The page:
Model serving examples

Using a crawl, walk, run approach, one of the best next steps is to run through some of the examples below so that you can get grounded in the manual approach to serving models. After a low level understanding of how these things work, try the more automated approach with Kubeflow. In summary, if you are just getting started, I suggest these steps:

  1. Basic TensorFlow example 
  2. REST TensorFlow example
  3. Kubernetes TensorFlow example
  4. Kubeflow TensorFlow example

Developer Setup

An easy way to explore the examples above is to get access to the Ubuntu platform. This starts with the Ubuntu operating system. If you’re on a Windows or a Mac desktop, you can start with Multipass – a native application for Windows, Mac, and Linux that will let you create a virtual machine. Here’s a complete list of software that you are free to use:

  • Multipass – A mini-cloud on your Mac, Windows or Linux workstation.
  • MicroK8s – A single package of K8s that installs on Linux
  • Kubeflow – The Machine Learning Toolkit for Kubernetes

Resources


The post Machine Learning: serving models with Kubeflow on Ubuntu, Part 1 appeared first on Ubuntu Blog.

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Alex Hung

I often need to implement tests for new ACPI tables before they become available on real hardware. Fortunately, FWTS provides a framework to read ACPI tables’ binary.

The below technique is especially convenient for ACPI firmware and OS kernel developers. It provides a simple approach to verifying ACPI tables without compiling firmware and deploying it to hardware.

Using acpidump.log as an input for FWTS

The command to read ACPI tables’ binary is

# check ACPI methods in a text file
$ fwts method --dumpfile=acpidump.log

or

# check ACPI FACP table in a text file
$ fwts facp --dumpfile=acpidump.log

where acpidump.log contains ACPI tables’ binary in a specific format as depicted below:

Format of acpidump
  • Table Signature – the 4-byte long ACPI table signature
  • Offset – data starts from 0000 and increases by 16 bytes per line
  • Hex Data- each line has 16 hex integers of the compiled ACPI table
  • ASCII Data – the ASCII presentation of the hex data

This format may look familiar because it is not specific to FWTS. In fact, it is the same format generated by acpidump. In other words, the below two code snippets generate identical results.

# reading ACPI tables from memory
$ sudo fwts method
# dumping ACPI tables and testing it
$ sudo acpidump > acpidump.log
$ fwts method --dumpfile=acpidump.log

For developers, using –dumpfile option means that it is possible to test ACPI tables before deploying them on real hardware. The following sections present how to prepare a customized log file.

Using a customized acpidump.log for FWTS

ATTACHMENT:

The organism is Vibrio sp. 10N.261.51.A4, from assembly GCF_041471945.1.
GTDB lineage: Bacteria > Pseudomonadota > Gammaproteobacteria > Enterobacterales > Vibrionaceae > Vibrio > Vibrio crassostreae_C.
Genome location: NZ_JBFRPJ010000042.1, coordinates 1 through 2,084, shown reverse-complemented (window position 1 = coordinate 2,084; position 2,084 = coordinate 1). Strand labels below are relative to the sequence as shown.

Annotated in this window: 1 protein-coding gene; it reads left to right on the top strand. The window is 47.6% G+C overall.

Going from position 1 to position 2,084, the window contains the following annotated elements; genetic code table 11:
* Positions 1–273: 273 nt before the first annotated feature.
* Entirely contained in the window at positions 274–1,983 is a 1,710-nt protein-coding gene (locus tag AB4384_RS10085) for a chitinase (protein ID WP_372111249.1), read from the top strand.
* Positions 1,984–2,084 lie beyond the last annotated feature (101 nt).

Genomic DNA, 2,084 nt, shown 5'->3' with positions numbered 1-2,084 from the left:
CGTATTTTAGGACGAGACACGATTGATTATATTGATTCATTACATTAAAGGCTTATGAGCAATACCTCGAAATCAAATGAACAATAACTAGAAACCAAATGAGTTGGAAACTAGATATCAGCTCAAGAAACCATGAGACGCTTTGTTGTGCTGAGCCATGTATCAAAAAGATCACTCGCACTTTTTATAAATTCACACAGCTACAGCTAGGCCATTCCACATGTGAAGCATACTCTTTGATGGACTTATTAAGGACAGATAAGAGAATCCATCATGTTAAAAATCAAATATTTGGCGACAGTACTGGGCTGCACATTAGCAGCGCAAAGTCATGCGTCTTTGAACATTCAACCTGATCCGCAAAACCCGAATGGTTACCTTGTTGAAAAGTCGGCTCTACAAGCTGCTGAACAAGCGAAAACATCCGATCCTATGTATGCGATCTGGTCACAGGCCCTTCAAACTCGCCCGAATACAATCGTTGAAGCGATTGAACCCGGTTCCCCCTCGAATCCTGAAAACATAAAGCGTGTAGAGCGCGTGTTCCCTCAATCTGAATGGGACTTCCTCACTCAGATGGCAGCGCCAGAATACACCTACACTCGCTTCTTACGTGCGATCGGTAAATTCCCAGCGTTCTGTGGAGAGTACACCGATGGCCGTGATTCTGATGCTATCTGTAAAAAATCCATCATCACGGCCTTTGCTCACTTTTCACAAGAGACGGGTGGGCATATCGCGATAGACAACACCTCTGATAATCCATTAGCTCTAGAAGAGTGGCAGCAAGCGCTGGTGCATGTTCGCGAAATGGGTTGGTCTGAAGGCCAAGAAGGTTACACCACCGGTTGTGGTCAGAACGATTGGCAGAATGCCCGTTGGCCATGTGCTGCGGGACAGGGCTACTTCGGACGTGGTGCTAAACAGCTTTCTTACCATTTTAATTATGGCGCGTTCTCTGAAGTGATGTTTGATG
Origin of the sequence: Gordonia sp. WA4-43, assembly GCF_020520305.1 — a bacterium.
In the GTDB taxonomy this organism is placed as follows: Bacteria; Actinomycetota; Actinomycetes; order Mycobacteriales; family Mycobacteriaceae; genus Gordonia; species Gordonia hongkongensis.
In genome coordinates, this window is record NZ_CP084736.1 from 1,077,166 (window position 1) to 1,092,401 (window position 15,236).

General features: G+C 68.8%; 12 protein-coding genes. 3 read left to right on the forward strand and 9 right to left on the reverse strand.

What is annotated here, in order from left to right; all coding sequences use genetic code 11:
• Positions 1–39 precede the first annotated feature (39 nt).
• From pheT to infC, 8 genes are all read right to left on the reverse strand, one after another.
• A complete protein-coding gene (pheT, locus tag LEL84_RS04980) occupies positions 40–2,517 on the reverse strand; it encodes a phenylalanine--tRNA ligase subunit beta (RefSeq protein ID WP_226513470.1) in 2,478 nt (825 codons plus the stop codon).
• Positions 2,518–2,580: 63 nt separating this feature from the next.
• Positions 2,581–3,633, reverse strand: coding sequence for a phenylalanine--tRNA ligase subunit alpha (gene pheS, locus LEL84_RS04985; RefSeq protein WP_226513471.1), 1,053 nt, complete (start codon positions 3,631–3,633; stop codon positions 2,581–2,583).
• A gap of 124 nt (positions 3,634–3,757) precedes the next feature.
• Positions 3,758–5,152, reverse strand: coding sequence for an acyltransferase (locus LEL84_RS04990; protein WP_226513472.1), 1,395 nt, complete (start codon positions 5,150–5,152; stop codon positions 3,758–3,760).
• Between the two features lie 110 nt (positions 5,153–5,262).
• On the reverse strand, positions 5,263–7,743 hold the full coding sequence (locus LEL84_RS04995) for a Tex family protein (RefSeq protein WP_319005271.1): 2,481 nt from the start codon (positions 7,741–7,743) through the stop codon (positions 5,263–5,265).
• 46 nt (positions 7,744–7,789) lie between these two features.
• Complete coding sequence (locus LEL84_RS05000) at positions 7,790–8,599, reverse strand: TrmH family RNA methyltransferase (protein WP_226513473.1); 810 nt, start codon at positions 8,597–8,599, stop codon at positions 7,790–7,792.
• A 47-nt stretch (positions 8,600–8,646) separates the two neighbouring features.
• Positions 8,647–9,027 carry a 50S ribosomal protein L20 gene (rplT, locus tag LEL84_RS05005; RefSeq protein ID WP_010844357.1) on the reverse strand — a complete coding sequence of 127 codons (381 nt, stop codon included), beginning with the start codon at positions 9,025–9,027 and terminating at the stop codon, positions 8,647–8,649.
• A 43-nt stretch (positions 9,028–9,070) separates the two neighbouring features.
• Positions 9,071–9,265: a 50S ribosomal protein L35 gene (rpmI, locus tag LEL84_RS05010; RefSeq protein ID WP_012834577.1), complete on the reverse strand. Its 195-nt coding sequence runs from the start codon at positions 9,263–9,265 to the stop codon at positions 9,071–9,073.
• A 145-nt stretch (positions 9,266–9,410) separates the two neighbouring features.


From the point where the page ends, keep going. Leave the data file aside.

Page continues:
We can use acpica-tools to generate an acpidump.log. The following is an example of building a customized acpidump.log to test the fwts method command.

Generate a dummy FADT

A Fixed ACPI Description Table (FADT) contains vital information to ACPI OS such as the base addresses for hardware registers. As a result, FWTS requires a FADT in an acpidump.log so it can recognize acpidump.log as a valid input file.

$ iasl -T FACP
$ iasl facp.asl > /dev/zero
$ echo "FACP @ 0x0000000000000000" >> acpidump.log
$ xxd -c 16 -g 1 facp.aml  | sed 's/^0000/    /' >> acpidump.log
$ echo "" >> acpidump.log

Develop a Customized DSDT table

A Differentiated System Description Table (DSDT) is designed to provide OEM’s value-added features. A dummy DSDT can be generated as below, and OEM value-added features, such as ACPI battery or hotkey for airplane mode, can be added to it.

# Generate a DSDT
$ iasl -T DSDT
# Customize dsdt.asl
#  ex. adding an ACPI battery or airplane mode devices

Compile the DSDT table to binary

The customized DSDT can be compiled and appended to acpidump.log.

$ iasl dsdt.asl > /dev/zero
$ echo "DSDT @ 0x0000000000000000" >> acpidump.log
$ xxd -c 16 -g 1 dsdt.aml  | sed 's/^0000/    /' >> acpidump.log
$ echo "" >> acpidump.log

Run method test with acpidump.log

And finally, run the fwts method test.

$ fwts method --dumpfile=acpidump.log

Final Words

While we use DSDT as an example, the same technique applies to all ACPI tables. For instance, HMAT was introduced and frequently updated in recent ACPI specs, and the Firmware Test Suite includes most, if not all, changes up-to-date. As a consequence, FWTS is able to detect errors before firmware developers integrate HMAT into their projects, and therefore reduces errors in final products.

The post Analyze ACPI Tables in a Text File with FWTS appeared first on Ubuntu Blog.

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Canonical

Ubuntu updates for TCP SACK Panic vulnerabilities